Avis Chauffeur Drive has promoted the benefits of using its services for time savings and convenience. Cost savings is another focus of its promotional materials; saving up to 35% when using the car a full day compared to what it calls using a “car and driver service” is one of the benefits of using Avis Chauffeur Drive, the company says.
Chauffeuring Europe Of the major car rental companies, Sixt has the largest presence in chauffeured transportation throughout Europe. And that’s always been the case: Martin Sixt started up his company in 1912 by chauffeuring clients in limousines, before building a rental car fleet. Today, limousine service is a division of Sixt, based in Munich, along with its car rental headquarters. The Sixt limousine service management team works from the headquarters and regional field offices. Trainer/coaches are on staff to develop the Sixt chauffeur team, who are company employees.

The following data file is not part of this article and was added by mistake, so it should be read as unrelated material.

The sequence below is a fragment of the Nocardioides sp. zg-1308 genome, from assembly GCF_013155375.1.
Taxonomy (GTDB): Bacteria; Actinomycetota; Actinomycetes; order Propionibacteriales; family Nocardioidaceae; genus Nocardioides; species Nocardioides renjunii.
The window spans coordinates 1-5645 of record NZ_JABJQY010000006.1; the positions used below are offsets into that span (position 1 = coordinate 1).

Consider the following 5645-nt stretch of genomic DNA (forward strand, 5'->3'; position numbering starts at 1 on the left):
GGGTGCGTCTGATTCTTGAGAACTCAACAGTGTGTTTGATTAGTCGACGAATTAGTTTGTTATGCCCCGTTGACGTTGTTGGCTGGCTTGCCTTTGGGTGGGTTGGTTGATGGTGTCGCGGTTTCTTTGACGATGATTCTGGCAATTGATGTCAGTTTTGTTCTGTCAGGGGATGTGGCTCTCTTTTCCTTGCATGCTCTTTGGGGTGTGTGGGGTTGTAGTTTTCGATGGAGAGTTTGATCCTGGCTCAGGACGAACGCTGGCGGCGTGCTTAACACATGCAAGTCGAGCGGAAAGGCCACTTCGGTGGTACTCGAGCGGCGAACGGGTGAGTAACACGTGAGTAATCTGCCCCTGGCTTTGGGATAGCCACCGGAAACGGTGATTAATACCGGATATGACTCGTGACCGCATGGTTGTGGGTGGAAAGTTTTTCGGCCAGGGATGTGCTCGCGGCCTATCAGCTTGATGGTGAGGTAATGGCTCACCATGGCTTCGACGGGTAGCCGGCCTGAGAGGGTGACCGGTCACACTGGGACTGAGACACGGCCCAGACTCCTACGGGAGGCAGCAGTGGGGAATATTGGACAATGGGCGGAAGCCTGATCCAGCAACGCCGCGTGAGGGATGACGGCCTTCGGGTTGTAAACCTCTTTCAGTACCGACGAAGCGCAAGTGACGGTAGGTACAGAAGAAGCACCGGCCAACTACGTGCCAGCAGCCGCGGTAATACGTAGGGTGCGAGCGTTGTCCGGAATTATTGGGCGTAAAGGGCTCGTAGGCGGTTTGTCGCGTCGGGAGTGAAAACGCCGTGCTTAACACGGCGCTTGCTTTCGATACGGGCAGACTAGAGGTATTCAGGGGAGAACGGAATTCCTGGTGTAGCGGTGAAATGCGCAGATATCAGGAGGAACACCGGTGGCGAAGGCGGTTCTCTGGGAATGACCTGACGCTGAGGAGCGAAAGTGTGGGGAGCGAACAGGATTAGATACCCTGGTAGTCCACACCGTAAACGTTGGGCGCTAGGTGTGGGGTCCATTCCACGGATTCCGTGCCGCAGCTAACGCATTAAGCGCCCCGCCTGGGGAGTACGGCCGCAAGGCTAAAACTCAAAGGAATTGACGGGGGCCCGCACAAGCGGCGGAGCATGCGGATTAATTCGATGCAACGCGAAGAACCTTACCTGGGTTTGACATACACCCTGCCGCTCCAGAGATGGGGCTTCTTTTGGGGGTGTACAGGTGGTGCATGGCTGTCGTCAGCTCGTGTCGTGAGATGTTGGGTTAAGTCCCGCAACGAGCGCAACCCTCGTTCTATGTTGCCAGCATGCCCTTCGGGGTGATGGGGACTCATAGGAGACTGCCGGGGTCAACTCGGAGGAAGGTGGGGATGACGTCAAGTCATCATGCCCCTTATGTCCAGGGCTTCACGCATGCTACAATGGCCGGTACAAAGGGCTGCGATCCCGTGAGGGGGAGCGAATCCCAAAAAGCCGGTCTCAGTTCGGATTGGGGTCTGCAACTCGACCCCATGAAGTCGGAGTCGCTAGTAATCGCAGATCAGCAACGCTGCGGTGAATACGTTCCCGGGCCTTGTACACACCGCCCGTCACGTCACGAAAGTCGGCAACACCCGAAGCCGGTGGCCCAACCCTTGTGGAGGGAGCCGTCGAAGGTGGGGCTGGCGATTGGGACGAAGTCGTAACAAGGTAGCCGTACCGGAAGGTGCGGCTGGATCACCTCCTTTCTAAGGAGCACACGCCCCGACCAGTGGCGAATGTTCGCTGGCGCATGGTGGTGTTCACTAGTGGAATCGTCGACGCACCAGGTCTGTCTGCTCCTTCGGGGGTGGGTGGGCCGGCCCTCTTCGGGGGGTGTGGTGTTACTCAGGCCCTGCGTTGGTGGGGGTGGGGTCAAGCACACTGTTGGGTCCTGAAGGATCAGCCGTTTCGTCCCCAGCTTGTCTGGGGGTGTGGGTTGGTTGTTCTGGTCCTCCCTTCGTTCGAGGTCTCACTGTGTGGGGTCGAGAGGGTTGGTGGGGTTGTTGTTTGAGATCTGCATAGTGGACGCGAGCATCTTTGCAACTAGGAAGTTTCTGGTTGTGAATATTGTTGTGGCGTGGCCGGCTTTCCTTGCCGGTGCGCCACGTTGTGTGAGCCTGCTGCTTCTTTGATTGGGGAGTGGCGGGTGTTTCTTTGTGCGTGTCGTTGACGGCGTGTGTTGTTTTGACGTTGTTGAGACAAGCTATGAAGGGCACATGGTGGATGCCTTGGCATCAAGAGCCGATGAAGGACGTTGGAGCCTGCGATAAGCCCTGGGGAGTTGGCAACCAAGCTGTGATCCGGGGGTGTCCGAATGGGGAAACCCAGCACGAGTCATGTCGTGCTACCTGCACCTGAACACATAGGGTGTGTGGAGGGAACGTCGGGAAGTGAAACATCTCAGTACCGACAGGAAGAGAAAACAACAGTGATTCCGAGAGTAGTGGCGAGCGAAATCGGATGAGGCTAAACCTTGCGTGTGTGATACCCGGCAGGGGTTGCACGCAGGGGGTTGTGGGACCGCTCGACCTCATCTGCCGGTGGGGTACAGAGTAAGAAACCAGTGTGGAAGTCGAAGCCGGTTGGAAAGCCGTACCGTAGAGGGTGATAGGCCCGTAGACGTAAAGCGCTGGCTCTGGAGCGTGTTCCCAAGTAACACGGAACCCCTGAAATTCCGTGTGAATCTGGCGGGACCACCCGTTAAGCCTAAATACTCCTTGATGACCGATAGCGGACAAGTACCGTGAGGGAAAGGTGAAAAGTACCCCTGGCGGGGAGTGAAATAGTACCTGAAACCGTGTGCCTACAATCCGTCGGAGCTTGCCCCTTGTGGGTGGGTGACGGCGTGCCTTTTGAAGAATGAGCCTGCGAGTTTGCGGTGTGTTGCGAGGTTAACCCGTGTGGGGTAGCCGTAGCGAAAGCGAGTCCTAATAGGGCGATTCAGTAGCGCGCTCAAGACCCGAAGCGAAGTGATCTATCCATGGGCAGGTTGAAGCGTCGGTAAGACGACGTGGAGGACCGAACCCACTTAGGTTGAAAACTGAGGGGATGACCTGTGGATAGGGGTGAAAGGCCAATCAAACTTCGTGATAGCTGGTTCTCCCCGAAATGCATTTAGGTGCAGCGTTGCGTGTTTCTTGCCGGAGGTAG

Sixt has 420 worldwide locations offering chauffeured services, and about 3,500 offering car rental, says Alexander Rahe, Sixt Rent a Car’s senior vice president, North America. Most of Sixt’s chauffeured transportation locations are in Europe where most customers are American tourists who need transfer services to and from airports and cruise ships, Rahe says. Clients are transported mainly in BMWs, Mercedes Benzes, and Audis, and a few stretch sedan limousines.
Beyond its European base, Sixt has alliance relationships with limousine operators worldwide. Brazil and India are two countries where Sixt has been building its presence. In the U.S., Sixt has developed a relationship with Dav El Chauffeured Transportation Network. Dav El provides chauffeured rides to Sixt customers who request such services in America. Dav El also offers chauffeured services to Sixt through its strategic alliance with Lufthansa Private Jet.
Sixt has been expanding its chauffeured transportation market presence through network relationships with limousine operators around the globe, which is also being done by Hertz and Avis.
For chauffeured transportation companies, it’s not all about head-to-head competition with car rental conglomerates. Sometimes the affiliations can make good dollar sense.